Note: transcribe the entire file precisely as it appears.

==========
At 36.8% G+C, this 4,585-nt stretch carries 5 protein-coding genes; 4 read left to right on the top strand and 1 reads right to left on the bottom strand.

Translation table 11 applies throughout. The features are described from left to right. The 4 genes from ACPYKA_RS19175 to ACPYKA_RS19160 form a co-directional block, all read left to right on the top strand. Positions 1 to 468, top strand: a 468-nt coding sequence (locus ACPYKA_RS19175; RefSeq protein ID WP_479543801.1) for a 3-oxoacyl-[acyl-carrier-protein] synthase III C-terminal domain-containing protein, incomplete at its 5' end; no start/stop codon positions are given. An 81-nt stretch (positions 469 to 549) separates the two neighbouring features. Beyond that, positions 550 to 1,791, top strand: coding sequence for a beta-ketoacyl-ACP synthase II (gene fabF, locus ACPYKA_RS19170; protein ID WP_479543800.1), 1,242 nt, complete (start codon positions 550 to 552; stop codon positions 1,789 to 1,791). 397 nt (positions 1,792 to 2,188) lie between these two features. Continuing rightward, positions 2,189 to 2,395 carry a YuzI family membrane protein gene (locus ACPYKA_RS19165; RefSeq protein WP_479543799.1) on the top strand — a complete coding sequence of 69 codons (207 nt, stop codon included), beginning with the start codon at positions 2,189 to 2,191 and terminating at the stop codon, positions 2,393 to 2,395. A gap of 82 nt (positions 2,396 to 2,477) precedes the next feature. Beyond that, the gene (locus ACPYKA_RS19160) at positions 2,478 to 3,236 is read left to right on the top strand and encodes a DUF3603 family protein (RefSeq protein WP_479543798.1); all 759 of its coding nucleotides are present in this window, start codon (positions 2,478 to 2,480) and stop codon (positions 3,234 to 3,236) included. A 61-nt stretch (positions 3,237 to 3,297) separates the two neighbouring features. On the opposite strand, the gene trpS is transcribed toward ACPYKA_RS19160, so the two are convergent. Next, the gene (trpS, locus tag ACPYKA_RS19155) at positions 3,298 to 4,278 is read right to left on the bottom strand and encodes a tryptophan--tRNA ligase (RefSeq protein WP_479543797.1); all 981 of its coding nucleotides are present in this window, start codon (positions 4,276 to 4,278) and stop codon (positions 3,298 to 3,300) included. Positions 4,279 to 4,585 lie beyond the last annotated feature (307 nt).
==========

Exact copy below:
At 36.8% G+C, this 4,585-nt stretch carries 5 protein-coding genes; 4 read left to right on the top strand and 1 reads right to left on the bottom strand.

Translation table 11 applies throughout. The features are described from left to right. The 4 genes from ACPYKA_RS19175 to ACPYKA_RS19160 form a co-directional block, all read left to right on the top strand. Positions 1 to 468, top strand: a 468-nt coding sequence (locus ACPYKA_RS19175; RefSeq protein ID WP_479543801.1) for a 3-oxoacyl-[acyl-carrier-protein] synthase III C-terminal domain-containing protein, incomplete at its 5' end; no start/stop codon positions are given. An 81-nt stretch (positions 469 to 549) separates the two neighbouring features. Beyond that, positions 550 to 1,791, top strand: coding sequence for a beta-ketoacyl-ACP synthase II (gene fabF, locus ACPYKA_RS19170; protein ID WP_479543800.1), 1,242 nt, complete (start codon positions 550 to 552; stop codon positions 1,789 to 1,791). 397 nt (positions 1,792 to 2,188) lie between these two features. Continuing rightward, positions 2,189 to 2,395 carry a YuzI family membrane protein gene (locus ACPYKA_RS19165; RefSeq protein WP_479543799.1) on the top strand — a complete coding sequence of 69 codons (207 nt, stop codon included), beginning with the start codon at positions 2,189 to 2,191 and terminating at the stop codon, positions 2,393 to 2,395. A gap of 82 nt (positions 2,396 to 2,477) precedes the next feature. Beyond that, the gene (locus ACPYKA_RS19160) at positions 2,478 to 3,236 is read left to right on the top strand and encodes a DUF3603 family protein (RefSeq protein WP_479543798.1); all 759 of its coding nucleotides are present in this window, start codon (positions 2,478 to 2,480) and stop codon (positions 3,234 to 3,236) included. A 61-nt stretch (positions 3,237 to 3,297) separates the two neighbouring features. On the opposite strand, the gene trpS is transcribed toward ACPYKA_RS19160, so the two are convergent. Next, the gene (trpS, locus tag ACPYKA_RS19155) at positions 3,298 to 4,278 is read right to left on the bottom strand and encodes a tryptophan--tRNA ligase (RefSeq protein WP_479543797.1); all 981 of its coding nucleotides are present in this window, start codon (positions 4,276 to 4,278) and stop codon (positions 3,298 to 3,300) included. Positions 4,279 to 4,585 lie beyond the last annotated feature (307 nt).